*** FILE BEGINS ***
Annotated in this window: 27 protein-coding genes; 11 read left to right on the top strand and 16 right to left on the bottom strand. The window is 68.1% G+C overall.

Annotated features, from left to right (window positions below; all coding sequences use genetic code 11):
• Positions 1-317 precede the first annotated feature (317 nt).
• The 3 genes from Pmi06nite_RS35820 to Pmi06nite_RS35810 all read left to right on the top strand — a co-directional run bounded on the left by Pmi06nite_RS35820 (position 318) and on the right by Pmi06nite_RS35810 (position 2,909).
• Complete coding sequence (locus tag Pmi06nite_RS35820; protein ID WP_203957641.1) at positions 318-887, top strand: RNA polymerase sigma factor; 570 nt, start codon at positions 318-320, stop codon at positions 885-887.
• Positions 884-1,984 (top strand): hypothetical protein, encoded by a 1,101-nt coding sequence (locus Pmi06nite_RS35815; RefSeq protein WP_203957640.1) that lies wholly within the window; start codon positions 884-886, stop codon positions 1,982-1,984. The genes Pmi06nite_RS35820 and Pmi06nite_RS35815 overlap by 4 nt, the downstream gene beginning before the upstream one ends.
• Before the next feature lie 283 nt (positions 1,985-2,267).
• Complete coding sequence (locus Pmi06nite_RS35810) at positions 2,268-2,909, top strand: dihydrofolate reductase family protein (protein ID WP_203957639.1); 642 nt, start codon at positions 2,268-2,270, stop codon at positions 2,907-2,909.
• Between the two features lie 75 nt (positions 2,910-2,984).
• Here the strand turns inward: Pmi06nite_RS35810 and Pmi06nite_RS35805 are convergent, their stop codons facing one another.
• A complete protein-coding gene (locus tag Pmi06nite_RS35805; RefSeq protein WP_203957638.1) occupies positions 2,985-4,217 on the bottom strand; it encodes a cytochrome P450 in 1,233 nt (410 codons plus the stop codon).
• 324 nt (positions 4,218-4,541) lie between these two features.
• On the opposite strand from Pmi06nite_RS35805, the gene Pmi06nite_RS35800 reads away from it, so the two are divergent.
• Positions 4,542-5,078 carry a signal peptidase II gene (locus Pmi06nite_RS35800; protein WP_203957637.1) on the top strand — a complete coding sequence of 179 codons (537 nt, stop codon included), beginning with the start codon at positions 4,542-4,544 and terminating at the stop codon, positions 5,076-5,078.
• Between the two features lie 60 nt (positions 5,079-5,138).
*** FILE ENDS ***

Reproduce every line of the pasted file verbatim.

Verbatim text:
Annotated in this window: 27 protein-coding genes; 11 read left to right on the top strand and 16 right to left on the bottom strand. The window is 68.1% G+C overall.

Annotated features, from left to right (window positions below; all coding sequences use genetic code 11):
• Positions 1-317 precede the first annotated feature (317 nt).
• The 3 genes from Pmi06nite_RS35820 to Pmi06nite_RS35810 all read left to right on the top strand — a co-directional run bounded on the left by Pmi06nite_RS35820 (position 318) and on the right by Pmi06nite_RS35810 (position 2,909).
• Complete coding sequence (locus tag Pmi06nite_RS35820; protein ID WP_203957641.1) at positions 318-887, top strand: RNA polymerase sigma factor; 570 nt, start codon at positions 318-320, stop codon at positions 885-887.
• Positions 884-1,984 (top strand): hypothetical protein, encoded by a 1,101-nt coding sequence (locus Pmi06nite_RS35815; RefSeq protein WP_203957640.1) that lies wholly within the window; start codon positions 884-886, stop codon positions 1,982-1,984. The genes Pmi06nite_RS35820 and Pmi06nite_RS35815 overlap by 4 nt, the downstream gene beginning before the upstream one ends.
• Before the next feature lie 283 nt (positions 1,985-2,267).
• Complete coding sequence (locus Pmi06nite_RS35810) at positions 2,268-2,909, top strand: dihydrofolate reductase family protein (protein ID WP_203957639.1); 642 nt, start codon at positions 2,268-2,270, stop codon at positions 2,907-2,909.
• Between the two features lie 75 nt (positions 2,910-2,984).
• Here the strand turns inward: Pmi06nite_RS35810 and Pmi06nite_RS35805 are convergent, their stop codons facing one another.
• A complete protein-coding gene (locus tag Pmi06nite_RS35805; RefSeq protein WP_203957638.1) occupies positions 2,985-4,217 on the bottom strand; it encodes a cytochrome P450 in 1,233 nt (410 codons plus the stop codon).
• 324 nt (positions 4,218-4,541) lie between these two features.
• On the opposite strand from Pmi06nite_RS35805, the gene Pmi06nite_RS35800 reads away from it, so the two are divergent.
• Positions 4,542-5,078 carry a signal peptidase II gene (locus Pmi06nite_RS35800; protein WP_203957637.1) on the top strand — a complete coding sequence of 179 codons (537 nt, stop codon included), beginning with the start codon at positions 4,542-4,544 and terminating at the stop codon, positions 5,076-5,078.
• Between the two features lie 60 nt (positions 5,079-5,138).